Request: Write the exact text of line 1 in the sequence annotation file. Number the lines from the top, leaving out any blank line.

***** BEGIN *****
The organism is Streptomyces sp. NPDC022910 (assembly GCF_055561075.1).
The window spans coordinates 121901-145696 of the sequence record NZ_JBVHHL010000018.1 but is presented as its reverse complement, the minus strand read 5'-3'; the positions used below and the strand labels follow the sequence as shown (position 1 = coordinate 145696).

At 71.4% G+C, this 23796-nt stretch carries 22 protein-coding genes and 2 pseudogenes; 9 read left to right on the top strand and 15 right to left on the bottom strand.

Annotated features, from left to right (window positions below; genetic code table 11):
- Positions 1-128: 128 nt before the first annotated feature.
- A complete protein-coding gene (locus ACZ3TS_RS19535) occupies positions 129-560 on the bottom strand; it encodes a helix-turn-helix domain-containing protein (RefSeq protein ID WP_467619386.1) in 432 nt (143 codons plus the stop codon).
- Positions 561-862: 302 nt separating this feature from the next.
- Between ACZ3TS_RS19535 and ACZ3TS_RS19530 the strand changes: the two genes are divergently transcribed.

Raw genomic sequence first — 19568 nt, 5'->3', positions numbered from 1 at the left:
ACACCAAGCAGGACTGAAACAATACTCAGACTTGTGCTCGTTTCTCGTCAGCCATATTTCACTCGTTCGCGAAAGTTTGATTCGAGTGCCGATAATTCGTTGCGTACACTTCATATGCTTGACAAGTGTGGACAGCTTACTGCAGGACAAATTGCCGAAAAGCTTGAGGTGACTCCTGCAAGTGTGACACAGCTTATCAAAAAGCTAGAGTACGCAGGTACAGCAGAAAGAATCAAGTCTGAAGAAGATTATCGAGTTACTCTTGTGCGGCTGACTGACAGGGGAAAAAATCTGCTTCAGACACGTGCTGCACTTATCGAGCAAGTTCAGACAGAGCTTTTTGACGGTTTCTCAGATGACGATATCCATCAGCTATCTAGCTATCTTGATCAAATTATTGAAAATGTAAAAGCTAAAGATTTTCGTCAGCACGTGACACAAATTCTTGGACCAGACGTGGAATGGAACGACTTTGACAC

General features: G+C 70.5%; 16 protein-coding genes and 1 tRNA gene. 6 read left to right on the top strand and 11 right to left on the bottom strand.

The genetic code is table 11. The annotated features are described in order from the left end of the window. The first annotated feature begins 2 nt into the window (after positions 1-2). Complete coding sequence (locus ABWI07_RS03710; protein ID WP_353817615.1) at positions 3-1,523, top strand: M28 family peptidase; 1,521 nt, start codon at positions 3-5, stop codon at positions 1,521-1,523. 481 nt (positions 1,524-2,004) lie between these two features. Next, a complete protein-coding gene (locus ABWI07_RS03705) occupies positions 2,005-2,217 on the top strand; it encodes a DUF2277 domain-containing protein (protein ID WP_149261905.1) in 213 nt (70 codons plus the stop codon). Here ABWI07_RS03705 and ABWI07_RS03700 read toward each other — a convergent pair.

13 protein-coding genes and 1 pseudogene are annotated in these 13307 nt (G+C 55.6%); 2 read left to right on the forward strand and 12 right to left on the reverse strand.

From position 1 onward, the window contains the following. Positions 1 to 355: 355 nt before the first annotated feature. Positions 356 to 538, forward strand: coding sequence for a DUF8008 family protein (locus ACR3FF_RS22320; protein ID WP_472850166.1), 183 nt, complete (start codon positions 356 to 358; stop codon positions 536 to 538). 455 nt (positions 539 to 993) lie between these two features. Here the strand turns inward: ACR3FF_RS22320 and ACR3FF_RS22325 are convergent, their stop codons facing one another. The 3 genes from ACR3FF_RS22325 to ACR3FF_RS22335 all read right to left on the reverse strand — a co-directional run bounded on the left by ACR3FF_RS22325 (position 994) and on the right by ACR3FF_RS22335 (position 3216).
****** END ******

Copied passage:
The organism is Streptomyces sp. NPDC022910 (assembly GCF_055561075.1).